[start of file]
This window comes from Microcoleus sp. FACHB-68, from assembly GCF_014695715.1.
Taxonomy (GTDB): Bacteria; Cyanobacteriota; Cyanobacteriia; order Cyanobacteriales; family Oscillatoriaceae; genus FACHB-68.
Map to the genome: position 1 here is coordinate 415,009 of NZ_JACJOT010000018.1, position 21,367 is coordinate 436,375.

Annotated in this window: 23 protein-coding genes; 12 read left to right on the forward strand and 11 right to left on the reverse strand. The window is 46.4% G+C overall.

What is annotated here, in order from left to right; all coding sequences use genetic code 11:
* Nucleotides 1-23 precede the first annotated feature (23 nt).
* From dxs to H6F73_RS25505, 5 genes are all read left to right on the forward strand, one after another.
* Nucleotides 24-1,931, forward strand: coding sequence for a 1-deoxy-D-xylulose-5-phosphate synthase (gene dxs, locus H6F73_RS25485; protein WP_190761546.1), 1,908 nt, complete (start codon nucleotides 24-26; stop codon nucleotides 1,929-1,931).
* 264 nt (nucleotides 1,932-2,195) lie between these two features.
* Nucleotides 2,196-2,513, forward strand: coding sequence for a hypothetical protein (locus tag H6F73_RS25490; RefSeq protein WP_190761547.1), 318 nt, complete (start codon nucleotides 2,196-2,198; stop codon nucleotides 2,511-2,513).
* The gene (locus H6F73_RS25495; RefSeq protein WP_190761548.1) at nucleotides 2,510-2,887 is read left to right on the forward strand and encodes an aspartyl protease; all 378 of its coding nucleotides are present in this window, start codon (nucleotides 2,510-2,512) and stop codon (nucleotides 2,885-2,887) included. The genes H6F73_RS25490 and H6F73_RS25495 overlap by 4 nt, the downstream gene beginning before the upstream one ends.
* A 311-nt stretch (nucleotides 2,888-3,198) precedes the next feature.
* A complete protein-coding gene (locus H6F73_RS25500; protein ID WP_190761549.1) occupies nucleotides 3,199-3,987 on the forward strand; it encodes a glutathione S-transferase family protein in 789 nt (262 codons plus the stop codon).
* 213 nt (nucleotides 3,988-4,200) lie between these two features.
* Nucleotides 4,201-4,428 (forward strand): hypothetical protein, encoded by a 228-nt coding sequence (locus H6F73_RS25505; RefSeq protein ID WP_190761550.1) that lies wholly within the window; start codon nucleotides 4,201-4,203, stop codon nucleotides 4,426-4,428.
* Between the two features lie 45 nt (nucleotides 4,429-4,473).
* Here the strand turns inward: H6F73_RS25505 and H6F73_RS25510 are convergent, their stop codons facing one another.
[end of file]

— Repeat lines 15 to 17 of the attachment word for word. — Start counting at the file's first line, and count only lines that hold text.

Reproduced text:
* Nucleotides 4,201-4,428 (forward strand): hypothetical protein, encoded by a 228-nt coding sequence (locus H6F73_RS25505; RefSeq protein ID WP_190761550.1) that lies wholly within the window; start codon nucleotides 4,201-4,203, stop codon nucleotides 4,426-4,428.
* Between the two features lie 45 nt (nucleotides 4,429-4,473).
* Here the strand turns inward: H6F73_RS25505 and H6F73_RS25510 are convergent, their stop codons facing one another.